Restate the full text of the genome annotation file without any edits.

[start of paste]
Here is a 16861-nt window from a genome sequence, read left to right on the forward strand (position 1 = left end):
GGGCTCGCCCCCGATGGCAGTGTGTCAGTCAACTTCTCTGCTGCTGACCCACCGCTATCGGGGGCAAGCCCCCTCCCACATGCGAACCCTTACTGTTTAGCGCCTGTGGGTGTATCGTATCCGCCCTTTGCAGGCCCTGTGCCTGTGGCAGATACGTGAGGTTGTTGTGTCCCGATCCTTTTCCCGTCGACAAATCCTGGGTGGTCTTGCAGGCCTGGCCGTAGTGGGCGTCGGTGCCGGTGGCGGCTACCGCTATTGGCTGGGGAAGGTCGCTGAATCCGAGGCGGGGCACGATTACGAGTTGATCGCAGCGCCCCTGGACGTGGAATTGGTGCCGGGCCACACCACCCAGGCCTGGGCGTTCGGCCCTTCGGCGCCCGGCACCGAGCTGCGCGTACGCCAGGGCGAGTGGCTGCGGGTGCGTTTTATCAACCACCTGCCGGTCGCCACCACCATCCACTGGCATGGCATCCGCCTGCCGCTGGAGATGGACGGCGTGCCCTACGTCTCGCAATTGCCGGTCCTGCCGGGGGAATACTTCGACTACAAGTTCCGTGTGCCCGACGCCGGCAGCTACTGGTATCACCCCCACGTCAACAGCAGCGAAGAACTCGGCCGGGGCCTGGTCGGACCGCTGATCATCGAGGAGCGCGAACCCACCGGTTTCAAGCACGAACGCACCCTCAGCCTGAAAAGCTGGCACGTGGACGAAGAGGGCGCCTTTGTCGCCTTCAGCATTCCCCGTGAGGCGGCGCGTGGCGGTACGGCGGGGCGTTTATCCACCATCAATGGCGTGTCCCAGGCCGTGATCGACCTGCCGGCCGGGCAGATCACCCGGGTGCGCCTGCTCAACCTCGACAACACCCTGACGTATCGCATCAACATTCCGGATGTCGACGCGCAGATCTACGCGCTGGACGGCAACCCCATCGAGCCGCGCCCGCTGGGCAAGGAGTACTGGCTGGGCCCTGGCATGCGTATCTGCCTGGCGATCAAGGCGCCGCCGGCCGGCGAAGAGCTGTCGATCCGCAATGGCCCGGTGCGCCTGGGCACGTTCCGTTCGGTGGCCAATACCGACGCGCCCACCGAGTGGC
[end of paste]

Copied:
Here is a 16861-nt window from a genome sequence, read left to right on the forward strand (position 1 = left end):
GGGCTCGCCCCCGATGGCAGTGTGTCAGTCAACTTCTCTGCTGCTGACCCACCGCTATCGGGGGCAAGCCCCCTCCCACATGCGAACCCTTACTGTTTAGCGCCTGTGGGTGTATCGTATCCGCCCTTTGCAGGCCCTGTGCCTGTGGCAGATACGTGAGGTTGTTGTGTCCCGATCCTTTTCCCGTCGACAAATCCTGGGTGGTCTTGCAGGCCTGGCCGTAGTGGGCGTCGGTGCCGGTGGCGGCTACCGCTATTGGCTGGGGAAGGTCGCTGAATCCGAGGCGGGGCACGATTACGAGTTGATCGCAGCGCCCCTGGACGTGGAATTGGTGCCGGGCCACACCACCCAGGCCTGGGCGTTCGGCCCTTCGGCGCCCGGCACCGAGCTGCGCGTACGCCAGGGCGAGTGGCTGCGGGTGCGTTTTATCAACCACCTGCCGGTCGCCACCACCATCCACTGGCATGGCATCCGCCTGCCGCTGGAGATGGACGGCGTGCCCTACGTCTCGCAATTGCCGGTCCTGCCGGGGGAATACTTCGACTACAAGTTCCGTGTGCCCGACGCCGGCAGCTACTGGTATCACCCCCACGTCAACAGCAGCGAAGAACTCGGCCGGGGCCTGGTCGGACCGCTGATCATCGAGGAGCGCGAACCCACCGGTTTCAAGCACGAACGCACCCTCAGCCTGAAAAGCTGGCACGTGGACGAAGAGGGCGCCTTTGTCGCCTTCAGCATTCCCCGTGAGGCGGCGCGTGGCGGTACGGCGGGGCGTTTATCCACCATCAATGGCGTGTCCCAGGCCGTGATCGACCTGCCGGCCGGGCAGATCACCCGGGTGCGCCTGCTCAACCTCGACAACACCCTGACGTATCGCATCAACATTCCGGATGTCGACGCGCAGATCTACGCGCTGGACGGCAACCCCATCGAGCCGCGCCCGCTGGGCAAGGAGTACTGGCTGGGCCCTGGCATGCGTATCTGCCTGGCGATCAAGGCGCCGCCGGCCGGCGAAGAGCTGTCGATCCGCAATGGCCCGGTGCGCCTGGGCACGTTCCGTTCGGTGGCCAATACCGACGCGCCCACCGAGTGGC